Last year we almost eradicated the thistle that had completely overtaken the area. That allowed other invasive plants to thrive, so this year we are tackling Himalayan blackberry, Daphne (Spurge-laurel), English Ivy, and Bur Chervil. (To identify invasive plants in your area check out the Invasive Species Council of BC website.). These plants are competing with native baby Fir, Cedar, Arbutus and Maple trees, and Salal, Oregon grape and Ocean Spray shrubs for space, light and nutrients.
Our hope is that this concerted effort will eventually allow the native plants to become established, creating a more biodiverse and healthy riparian ecosystem.
Volunteers from Walley Creek and Departure Creek Streamkeepers pulled off a small project in the "salmon window", so that we could follow Covid protocols.
Our annual invasive removal in Morningside Park looked a little different this year. With schools closed and everyone practicing physical distancing, we relied on a small group of friends and family to tackle invasives in Morningside Park. Thistle, Daphne, and Ivy out-compete native plants like Oregon grape, ocean spray, and tiny fir and Cedar for sunlight and nutrients. By removing as many invasives as possible, we hope to encourage the diverse native plants to thrive.
Illegal dumping of yard waste continues to be a problem in Morningside Park. Year after year we discover leaves, grass clipping, and even Christmas trees dumped over people's fences into the sensitive riparian area. Years ago someone broke up an old patio and threw the concrete chunks and fence post footings "away". "Out of sight, out of mind" behaviour degrades the slope stability, causes erosion, smothers native plants that are stabilizing the bank and providing shade, and can crush/impede wildlife. Through talking to residents who back onto the creek, we know that most neighbors understand the importance of properly disposing of yard waste. However, a part of restoration still includes removing materials that have been illegally dumped. We're hoping our continued work and outreach eradicates this problem!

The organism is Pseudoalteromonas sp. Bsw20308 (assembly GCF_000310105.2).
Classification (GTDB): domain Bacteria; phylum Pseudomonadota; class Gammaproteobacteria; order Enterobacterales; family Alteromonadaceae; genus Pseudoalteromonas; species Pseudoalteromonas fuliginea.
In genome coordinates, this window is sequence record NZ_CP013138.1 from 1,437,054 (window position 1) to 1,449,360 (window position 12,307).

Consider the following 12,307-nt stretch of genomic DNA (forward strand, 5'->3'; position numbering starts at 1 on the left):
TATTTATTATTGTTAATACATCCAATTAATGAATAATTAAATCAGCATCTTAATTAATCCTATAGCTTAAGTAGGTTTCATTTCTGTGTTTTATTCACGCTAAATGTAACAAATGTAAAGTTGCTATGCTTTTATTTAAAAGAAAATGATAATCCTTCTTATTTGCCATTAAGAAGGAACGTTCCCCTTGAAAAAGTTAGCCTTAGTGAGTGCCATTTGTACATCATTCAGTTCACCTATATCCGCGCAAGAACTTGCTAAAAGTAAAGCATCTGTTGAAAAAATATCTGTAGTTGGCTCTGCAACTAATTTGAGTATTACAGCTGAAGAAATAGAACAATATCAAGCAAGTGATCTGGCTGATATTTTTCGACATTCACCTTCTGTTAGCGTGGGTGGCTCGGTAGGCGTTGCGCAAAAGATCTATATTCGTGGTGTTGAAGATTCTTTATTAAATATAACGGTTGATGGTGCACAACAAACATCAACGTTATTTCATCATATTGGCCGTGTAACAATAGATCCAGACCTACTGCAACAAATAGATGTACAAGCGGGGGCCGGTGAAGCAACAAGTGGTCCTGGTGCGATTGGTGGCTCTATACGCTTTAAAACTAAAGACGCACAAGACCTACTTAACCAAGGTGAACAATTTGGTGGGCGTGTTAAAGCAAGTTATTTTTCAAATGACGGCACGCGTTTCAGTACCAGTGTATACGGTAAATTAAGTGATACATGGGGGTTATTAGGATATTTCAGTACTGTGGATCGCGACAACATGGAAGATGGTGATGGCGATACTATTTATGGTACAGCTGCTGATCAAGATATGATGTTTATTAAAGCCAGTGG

Each week since June we've been carefully watering the Oregon grape, ferns, Nootka rose, Snowberry, and Salmonberry that were planted in the riparian area back in March. We are careful not to let any treated "tap" water enter the creek, but volunteers soak the mulch and soil enough that the plants have a chance to get established this spring/summer. We have also spent many hours pulling invasive thistles along the gravel path. This area was disturbed in 2015 when the RDN upgraded the wastewater outfall at Morningside Drive. The City then replanted both sides of the path and installed an irrigation system to support Maple trees, Salal, Oregon grape and ferns until they were established. The irrigation system is no longer being used, and the native plants are being choked out by opportunistic weeds. While we focus on the riparian area and salmon habitat, we recognize the importance of this park land as a corridor and habitat for many other animals. This is one of many tasks we take on in this "adopted" park.